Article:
If you haven't already noticed by now, we've recently published two modules which exploit Kaminsky's DNS cache poisoning flaw.  I'll get to those in a second, but first a word about disclosure.

In the short time that these modules have been available, I've received personal responses from a LOT of people, spanning the spectrum from "OMG how could you do this to the Internet users???" to "Great work, now I know what I'm up against...  We need more open researchers like you guys."  In all honesty, I was content to wait for Kaminsky's presentation at BlackHat before coding these up, because I didn't have the details and was too busy to go figure them out.  But once public speculation started nailing the issue (form your own conclusions on whether the speculation itself was "responsible" or not), and then the accidental leak of the full details, followed by Kaminsky's describing the bug himself via a story on how he found it in an interview shortly thereafter, working exploits being created was only a (likely, short) matter of time.  I was personally aware of multiple exploits in various levels of development before, during, and after HD and I wrote ours, so we felt at this point publishing working exploit code was fair game.  We hope that all of you who were unfortunate enough to not have the vulnerability information shared with you originally all enjoy testing your nameserver implementations and products, and get your own patches out (or in the consumer case, applied) posthaste.

So, on to our new modules.  There's no reason to rehash the deep tech regarding packet formats and spoofing techniques, as most of the speculation linked above was correct, and the original leak has been mirrored just about everywhere.  In short, the way this flaw works is that it combines two previously known but somewhat mitigated flaws to achieve success:

The first flaw is that since DNS (over UDP) is connectionless, it can easily be spoofed.  The original primary mitigation against this was to make use of a 16-bit transaction ID which is used to correlate requests and replies that the attacker would have to guess in order to correctly spoof a reply packet.  This makes spoofing harder, but not an insurmountable task; you just need to be able to send a whole lot of packets to eventually get one right at match the transaction ID chosen for the request packet.

The second flaw was that additional records would be inserted into the cache which were included in replies from another nameserver.  This is core protocol functionality, however the original problem was somewhat mitigated by creating the in-bailiwick constraints that essentially limits the domain space for additional records that could be sent in the replies to hostnames from a given domain.  Sounds reasonable; this prevents nameservers from doing malicious things to records in domains that they weren't queried for or aren't authoritative for, while still allowing nameservers who are authoritative for a domain to update the records they need to.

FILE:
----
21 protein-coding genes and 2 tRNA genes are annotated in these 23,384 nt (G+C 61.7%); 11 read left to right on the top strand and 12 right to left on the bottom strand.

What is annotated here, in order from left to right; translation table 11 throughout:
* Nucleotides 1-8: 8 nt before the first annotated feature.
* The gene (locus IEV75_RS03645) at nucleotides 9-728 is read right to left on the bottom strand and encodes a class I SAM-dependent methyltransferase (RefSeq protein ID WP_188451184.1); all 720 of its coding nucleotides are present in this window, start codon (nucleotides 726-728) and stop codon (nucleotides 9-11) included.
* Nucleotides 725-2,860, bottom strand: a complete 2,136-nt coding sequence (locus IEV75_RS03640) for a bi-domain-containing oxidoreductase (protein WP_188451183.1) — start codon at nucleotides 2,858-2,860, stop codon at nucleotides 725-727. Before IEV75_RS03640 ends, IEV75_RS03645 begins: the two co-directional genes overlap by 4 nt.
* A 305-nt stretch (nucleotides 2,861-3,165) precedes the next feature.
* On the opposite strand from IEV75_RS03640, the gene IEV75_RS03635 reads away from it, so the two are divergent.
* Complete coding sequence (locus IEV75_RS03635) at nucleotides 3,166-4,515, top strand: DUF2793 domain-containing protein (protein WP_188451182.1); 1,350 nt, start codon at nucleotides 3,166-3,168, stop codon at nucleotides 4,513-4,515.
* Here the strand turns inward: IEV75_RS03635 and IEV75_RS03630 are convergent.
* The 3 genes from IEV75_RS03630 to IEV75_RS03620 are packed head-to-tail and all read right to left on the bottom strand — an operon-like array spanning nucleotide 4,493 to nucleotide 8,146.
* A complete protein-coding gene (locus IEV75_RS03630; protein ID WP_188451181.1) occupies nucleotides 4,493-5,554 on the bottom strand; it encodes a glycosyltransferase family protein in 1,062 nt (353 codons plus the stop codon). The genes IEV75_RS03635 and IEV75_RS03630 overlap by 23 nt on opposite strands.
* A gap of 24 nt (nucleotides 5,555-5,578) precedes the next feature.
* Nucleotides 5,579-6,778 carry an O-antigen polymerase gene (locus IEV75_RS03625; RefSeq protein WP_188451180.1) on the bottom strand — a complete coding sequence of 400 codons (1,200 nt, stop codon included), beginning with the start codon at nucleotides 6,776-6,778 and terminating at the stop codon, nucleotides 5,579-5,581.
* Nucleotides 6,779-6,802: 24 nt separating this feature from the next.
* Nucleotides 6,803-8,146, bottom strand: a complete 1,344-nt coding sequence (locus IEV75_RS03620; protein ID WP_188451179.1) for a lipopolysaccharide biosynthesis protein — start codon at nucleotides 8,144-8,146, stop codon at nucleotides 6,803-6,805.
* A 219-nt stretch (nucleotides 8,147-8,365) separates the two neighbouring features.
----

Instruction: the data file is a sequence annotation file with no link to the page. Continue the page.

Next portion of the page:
When you combine the attacks for these two flaws however, and introduce nameserver query recursion, an attacker can essentially cause the target nameserver to make as many queries as the attacker wants while also pretending to be the authoritative nameserver and spoofing the responses, achieving the birthday attack against the transaction ID and successfully updating the nameserver record for a domain to point to a malicious nameserver address.  You can also use this trick to inject cache entries for individual hostname records as long as those hostnames are both not already cached, and also in-bailiwick.

The two Metasploit modules which implement these attacks are "DNS BailiWicked Host Attack" for injecting individual uncached host records into the target nameserver's cache, and "DNS BailiWicked Domain Attack" for replacing a target domain's nameserver records in a target nameserver's cache.  Currently these must be run from the MSF "trunk" development branch, as they rely on Net::DNS and raw sockets functionality which currently only exists in the development branch for MSF.  The raw sockets code also currently only works when running MSF under Linux.